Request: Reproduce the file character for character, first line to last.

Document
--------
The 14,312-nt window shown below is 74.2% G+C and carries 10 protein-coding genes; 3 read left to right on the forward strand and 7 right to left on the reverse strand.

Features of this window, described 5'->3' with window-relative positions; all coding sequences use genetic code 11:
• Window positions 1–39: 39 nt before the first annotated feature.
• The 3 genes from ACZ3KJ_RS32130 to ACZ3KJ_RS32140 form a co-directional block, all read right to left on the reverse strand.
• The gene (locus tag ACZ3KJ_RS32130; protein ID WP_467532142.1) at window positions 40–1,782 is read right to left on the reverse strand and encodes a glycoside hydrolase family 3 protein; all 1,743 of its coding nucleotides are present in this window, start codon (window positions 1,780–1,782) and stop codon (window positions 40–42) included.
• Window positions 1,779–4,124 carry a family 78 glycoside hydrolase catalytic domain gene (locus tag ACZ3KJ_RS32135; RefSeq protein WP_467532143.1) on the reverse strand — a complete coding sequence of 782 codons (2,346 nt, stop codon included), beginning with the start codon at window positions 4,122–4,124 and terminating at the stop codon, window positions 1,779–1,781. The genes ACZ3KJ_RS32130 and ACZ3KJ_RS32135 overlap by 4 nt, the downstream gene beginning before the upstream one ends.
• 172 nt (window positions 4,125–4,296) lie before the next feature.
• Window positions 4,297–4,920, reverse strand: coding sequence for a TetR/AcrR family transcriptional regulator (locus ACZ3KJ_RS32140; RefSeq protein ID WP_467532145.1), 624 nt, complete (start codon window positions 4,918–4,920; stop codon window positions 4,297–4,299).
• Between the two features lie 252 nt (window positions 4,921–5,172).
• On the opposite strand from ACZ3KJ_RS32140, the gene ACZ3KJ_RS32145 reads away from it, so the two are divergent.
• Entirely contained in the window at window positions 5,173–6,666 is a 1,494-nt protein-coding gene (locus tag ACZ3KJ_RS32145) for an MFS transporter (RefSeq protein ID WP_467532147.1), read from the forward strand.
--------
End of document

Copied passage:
The 14,312-nt window shown below is 74.2% G+C and carries 10 protein-coding genes; 3 read left to right on the forward strand and 7 right to left on the reverse strand.

Features of this window, described 5'->3' with window-relative positions; all coding sequences use genetic code 11:
• Window positions 1–39: 39 nt before the first annotated feature.
• The 3 genes from ACZ3KJ_RS32130 to ACZ3KJ_RS32140 form a co-directional block, all read right to left on the reverse strand.
• The gene (locus tag ACZ3KJ_RS32130; protein ID WP_467532142.1) at window positions 40–1,782 is read right to left on the reverse strand and encodes a glycoside hydrolase family 3 protein; all 1,743 of its coding nucleotides are present in this window, start codon (window positions 1,780–1,782) and stop codon (window positions 40–42) included.
• Window positions 1,779–4,124 carry a family 78 glycoside hydrolase catalytic domain gene (locus tag ACZ3KJ_RS32135; RefSeq protein WP_467532143.1) on the reverse strand — a complete coding sequence of 782 codons (2,346 nt, stop codon included), beginning with the start codon at window positions 4,122–4,124 and terminating at the stop codon, window positions 1,779–1,781. The genes ACZ3KJ_RS32130 and ACZ3KJ_RS32135 overlap by 4 nt, the downstream gene beginning before the upstream one ends.
• 172 nt (window positions 4,125–4,296) lie before the next feature.
• Window positions 4,297–4,920, reverse strand: coding sequence for a TetR/AcrR family transcriptional regulator (locus ACZ3KJ_RS32140; RefSeq protein ID WP_467532145.1), 624 nt, complete (start codon window positions 4,918–4,920; stop codon window positions 4,297–4,299).
• Between the two features lie 252 nt (window positions 4,921–5,172).
• On the opposite strand from ACZ3KJ_RS32140, the gene ACZ3KJ_RS32145 reads away from it, so the two are divergent.
• Entirely contained in the window at window positions 5,173–6,666 is a 1,494-nt protein-coding gene (locus tag ACZ3KJ_RS32145) for an MFS transporter (RefSeq protein ID WP_467532147.1), read from the forward strand.